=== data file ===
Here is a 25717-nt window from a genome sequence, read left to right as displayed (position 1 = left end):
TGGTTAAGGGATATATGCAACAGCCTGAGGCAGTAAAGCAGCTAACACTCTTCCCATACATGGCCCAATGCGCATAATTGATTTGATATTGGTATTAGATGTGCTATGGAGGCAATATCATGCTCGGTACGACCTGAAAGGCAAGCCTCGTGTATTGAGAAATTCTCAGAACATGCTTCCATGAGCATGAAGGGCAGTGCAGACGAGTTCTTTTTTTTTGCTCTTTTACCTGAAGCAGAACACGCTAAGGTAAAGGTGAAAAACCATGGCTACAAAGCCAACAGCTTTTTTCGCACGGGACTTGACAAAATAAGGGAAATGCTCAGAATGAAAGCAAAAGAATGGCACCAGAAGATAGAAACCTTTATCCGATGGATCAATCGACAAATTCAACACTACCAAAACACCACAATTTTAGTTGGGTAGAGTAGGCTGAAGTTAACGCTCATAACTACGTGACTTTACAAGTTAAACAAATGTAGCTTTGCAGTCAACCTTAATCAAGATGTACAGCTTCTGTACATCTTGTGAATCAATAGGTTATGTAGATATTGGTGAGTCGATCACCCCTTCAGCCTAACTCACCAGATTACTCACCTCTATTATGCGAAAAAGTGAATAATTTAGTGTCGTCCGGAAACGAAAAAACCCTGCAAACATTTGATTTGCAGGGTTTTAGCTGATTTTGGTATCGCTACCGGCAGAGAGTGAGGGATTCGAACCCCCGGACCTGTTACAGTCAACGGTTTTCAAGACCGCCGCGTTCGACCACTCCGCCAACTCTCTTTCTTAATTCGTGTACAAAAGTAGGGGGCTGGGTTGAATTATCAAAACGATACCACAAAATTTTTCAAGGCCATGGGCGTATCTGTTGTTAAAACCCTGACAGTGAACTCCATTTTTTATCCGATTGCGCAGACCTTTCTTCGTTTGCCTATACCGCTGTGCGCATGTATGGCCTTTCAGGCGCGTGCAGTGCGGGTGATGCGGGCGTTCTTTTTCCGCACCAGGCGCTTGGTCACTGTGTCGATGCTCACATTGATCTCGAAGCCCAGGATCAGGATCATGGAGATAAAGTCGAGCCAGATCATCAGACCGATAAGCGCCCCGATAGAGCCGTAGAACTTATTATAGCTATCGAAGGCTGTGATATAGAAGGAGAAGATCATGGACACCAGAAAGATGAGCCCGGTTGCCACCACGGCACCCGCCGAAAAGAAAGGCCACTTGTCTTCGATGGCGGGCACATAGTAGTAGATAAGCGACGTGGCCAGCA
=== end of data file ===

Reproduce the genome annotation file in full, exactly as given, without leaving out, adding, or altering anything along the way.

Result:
Here is a 25717-nt window from a genome sequence, read left to right as displayed (position 1 = left end):
TGGTTAAGGGATATATGCAACAGCCTGAGGCAGTAAAGCAGCTAACACTCTTCCCATACATGGCCCAATGCGCATAATTGATTTGATATTGGTATTAGATGTGCTATGGAGGCAATATCATGCTCGGTACGACCTGAAAGGCAAGCCTCGTGTATTGAGAAATTCTCAGAACATGCTTCCATGAGCATGAAGGGCAGTGCAGACGAGTTCTTTTTTTTTGCTCTTTTACCTGAAGCAGAACACGCTAAGGTAAAGGTGAAAAACCATGGCTACAAAGCCAACAGCTTTTTTCGCACGGGACTTGACAAAATAAGGGAAATGCTCAGAATGAAAGCAAAAGAATGGCACCAGAAGATAGAAACCTTTATCCGATGGATCAATCGACAAATTCAACACTACCAAAACACCACAATTTTAGTTGGGTAGAGTAGGCTGAAGTTAACGCTCATAACTACGTGACTTTACAAGTTAAACAAATGTAGCTTTGCAGTCAACCTTAATCAAGATGTACAGCTTCTGTACATCTTGTGAATCAATAGGTTATGTAGATATTGGTGAGTCGATCACCCCTTCAGCCTAACTCACCAGATTACTCACCTCTATTATGCGAAAAAGTGAATAATTTAGTGTCGTCCGGAAACGAAAAAACCCTGCAAACATTTGATTTGCAGGGTTTTAGCTGATTTTGGTATCGCTACCGGCAGAGAGTGAGGGATTCGAACCCCCGGACCTGTTACAGTCAACGGTTTTCAAGACCGCCGCGTTCGACCACTCCGCCAACTCTCTTTCTTAATTCGTGTACAAAAGTAGGGGGCTGGGTTGAATTATCAAAACGATACCACAAAATTTTTCAAGGCCATGGGCGTATCTGTTGTTAAAACCCTGACAGTGAACTCCATTTTTTATCCGATTGCGCAGACCTTTCTTCGTTTGCCTATACCGCTGTGCGCATGTATGGCCTTTCAGGCGCGTGCAGTGCGGGTGATGCGGGCGTTCTTTTTCCGCACCAGGCGCTTGGTCACTGTGTCGATGCTCACATTGATCTCGAAGCCCAGGATCAGGATCATGGAGATAAAGTCGAGCCAGATCATCAGACCGATAAGCGCCCCGATAGAGCCGTAGAACTTATTATAGCTATCGAAGGCTGTGATATAGAAGGAGAAGATCATGGACACCAGAAAGATGAGCCCGGTTGCCACCACGGCACCCGCCGAAAAGAAAGGCCACTTGTCTTCGATGGCGGGCACATAGTAGTAGATAAGCGACGTGGCCAGCA